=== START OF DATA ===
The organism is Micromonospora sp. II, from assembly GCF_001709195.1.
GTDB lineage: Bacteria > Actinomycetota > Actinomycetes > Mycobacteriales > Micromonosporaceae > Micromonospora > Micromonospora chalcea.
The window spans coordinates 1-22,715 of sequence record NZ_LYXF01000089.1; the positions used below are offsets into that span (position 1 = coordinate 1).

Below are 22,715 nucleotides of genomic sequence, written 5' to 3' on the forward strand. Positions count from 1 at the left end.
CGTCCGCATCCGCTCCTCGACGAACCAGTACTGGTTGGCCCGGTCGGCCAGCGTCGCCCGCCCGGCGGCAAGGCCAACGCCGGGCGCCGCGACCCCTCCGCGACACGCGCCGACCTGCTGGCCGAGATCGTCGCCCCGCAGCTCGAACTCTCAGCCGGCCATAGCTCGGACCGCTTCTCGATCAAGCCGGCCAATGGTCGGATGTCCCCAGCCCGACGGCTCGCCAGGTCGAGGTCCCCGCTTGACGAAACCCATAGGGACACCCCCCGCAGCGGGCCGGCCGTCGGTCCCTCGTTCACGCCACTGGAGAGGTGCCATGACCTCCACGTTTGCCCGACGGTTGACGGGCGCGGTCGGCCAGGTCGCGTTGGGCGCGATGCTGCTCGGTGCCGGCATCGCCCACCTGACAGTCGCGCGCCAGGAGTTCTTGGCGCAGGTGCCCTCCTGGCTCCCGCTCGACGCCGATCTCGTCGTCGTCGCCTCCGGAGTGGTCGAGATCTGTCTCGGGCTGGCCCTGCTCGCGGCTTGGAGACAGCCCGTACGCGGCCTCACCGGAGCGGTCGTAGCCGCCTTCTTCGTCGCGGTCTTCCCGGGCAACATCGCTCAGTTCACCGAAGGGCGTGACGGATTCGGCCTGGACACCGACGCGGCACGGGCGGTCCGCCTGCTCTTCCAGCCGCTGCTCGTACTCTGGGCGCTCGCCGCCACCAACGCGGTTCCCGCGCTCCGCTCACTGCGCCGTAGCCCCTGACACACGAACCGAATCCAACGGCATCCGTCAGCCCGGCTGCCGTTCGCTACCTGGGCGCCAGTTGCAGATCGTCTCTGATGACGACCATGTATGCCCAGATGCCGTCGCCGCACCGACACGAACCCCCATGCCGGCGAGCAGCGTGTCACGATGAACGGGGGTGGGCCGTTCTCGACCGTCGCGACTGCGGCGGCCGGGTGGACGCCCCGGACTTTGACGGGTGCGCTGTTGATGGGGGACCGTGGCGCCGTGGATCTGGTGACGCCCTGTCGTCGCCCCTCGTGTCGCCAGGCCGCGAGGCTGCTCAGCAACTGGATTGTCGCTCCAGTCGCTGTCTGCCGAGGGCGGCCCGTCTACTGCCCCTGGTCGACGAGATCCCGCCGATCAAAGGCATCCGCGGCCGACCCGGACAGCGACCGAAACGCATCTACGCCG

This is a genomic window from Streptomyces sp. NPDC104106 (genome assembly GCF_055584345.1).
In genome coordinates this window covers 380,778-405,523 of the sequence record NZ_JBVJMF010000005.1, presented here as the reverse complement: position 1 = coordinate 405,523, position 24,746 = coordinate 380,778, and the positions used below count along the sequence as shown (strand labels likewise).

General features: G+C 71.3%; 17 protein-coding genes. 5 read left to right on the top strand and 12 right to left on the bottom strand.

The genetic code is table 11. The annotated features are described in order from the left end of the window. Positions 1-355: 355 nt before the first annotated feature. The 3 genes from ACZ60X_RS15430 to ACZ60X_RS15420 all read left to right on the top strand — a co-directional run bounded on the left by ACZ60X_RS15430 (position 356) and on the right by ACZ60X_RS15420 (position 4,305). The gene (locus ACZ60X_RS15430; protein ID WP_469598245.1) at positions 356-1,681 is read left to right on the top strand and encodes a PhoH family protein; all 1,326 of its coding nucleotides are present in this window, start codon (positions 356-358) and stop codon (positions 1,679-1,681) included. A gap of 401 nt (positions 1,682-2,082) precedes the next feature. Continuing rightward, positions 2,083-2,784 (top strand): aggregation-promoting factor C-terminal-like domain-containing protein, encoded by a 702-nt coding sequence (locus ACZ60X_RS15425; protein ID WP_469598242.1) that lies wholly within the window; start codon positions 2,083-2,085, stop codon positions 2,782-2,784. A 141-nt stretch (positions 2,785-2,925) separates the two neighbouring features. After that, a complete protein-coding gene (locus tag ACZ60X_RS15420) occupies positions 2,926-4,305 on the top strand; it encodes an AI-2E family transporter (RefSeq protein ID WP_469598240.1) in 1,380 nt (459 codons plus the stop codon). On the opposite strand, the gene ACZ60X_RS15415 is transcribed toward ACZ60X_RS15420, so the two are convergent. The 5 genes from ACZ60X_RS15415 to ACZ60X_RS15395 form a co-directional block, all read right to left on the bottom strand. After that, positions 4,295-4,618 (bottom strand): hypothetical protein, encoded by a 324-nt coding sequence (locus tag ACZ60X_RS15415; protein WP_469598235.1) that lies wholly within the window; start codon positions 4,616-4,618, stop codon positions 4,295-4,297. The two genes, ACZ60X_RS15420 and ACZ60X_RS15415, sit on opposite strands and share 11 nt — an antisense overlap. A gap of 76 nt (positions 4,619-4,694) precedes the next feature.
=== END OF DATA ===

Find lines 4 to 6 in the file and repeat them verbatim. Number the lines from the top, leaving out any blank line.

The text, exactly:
Below are 22,715 nucleotides of genomic sequence, written 5' to 3' on the forward strand. Positions count from 1 at the left end.
CGTCCGCATCCGCTCCTCGACGAACCAGTACTGGTTGGCCCGGTCGGCCAGCGTCGCCCGCCCGGCGGCAAGGCCAACGCCGGGCGCCGCGACCCCTCCGCGACACGCGCCGACCTGCTGGCCGAGATCGTCGCCCCGCAGCTCGAACTCTCAGCCGGCCATAGCTCGGACCGCTTCTCGATCAAGCCGGCCAATGGTCGGATGTCCCCAGCCCGACGGCTCGCCAGGTCGAGGTCCCCGCTTGACGAAACCCATAGGGACACCCCCCGCAGCGGGCCGGCCGTCGGTCCCTCGTTCACGCCACTGGAGAGGTGCCATGACCTCCACGTTTGCCCGACGGTTGACGGGCGCGGTCGGCCAGGTCGCGTTGGGCGCGATGCTGCTCGGTGCCGGCATCGCCCACCTGACAGTCGCGCGCCAGGAGTTCTTGGCGCAGGTGCCCTCCTGGCTCCCGCTCGACGCCGATCTCGTCGTCGTCGCCTCCGGAGTGGTCGAGATCTGTCTCGGGCTGGCCCTGCTCGCGGCTTGGAGACAGCCCGTACGCGGCCTCACCGGAGCGGTCGTAGCCGCCTTCTTCGTCGCGGTCTTCCCGGGCAACATCGCTCAGTTCACCGAAGGGCGTGACGGATTCGGCCTGGACACCGACGCGGCACGGGCGGTCCGCCTGCTCTTCCAGCCGCTGCTCGTACTCTGGGCGCTCGCCGCCACCAACGCGGTTCCCGCGCTCCGCTCACTGCGCCGTAGCCCCTGACACACGAACCGAATCCAACGGCATCCGTCAGCCCGGCTGCCGTTCGCTACCTGGGCGCCAGTTGCAGATCGTCTCTGATGACGACCATGTATGCCCAGATGCCGTCGCCGCACCGACACGAACCCCCATGCCGGCGAGCAGCGTGTCACGATGAACGGGGGTGGGCCGTTCTCGACCGTCGCGACTGCGGCGGCCGGGTGGACGCCCCGGACTTTGACGGGTGCGCTGTTGATGGGGGACCGTGGCGCCGTGGATCTGGTGACGCCCTGTCGTCGCCCCTCGTGTCGCCAGGCCGCGAGGCTGCTCAGCAACTGGATTGTCGCTCCAGTCGCTGTCTGCCGAGGGCGGCCCGTCTACTGCCCCTGGTCGACGAGATCCCGCCGATCAAAGGCATCCGCGGCCGACCCGGACAGCGACCGAAACGCATCTACGCCG

This is a genomic window from Streptomyces sp. NPDC104106 (genome assembly GCF_055584345.1).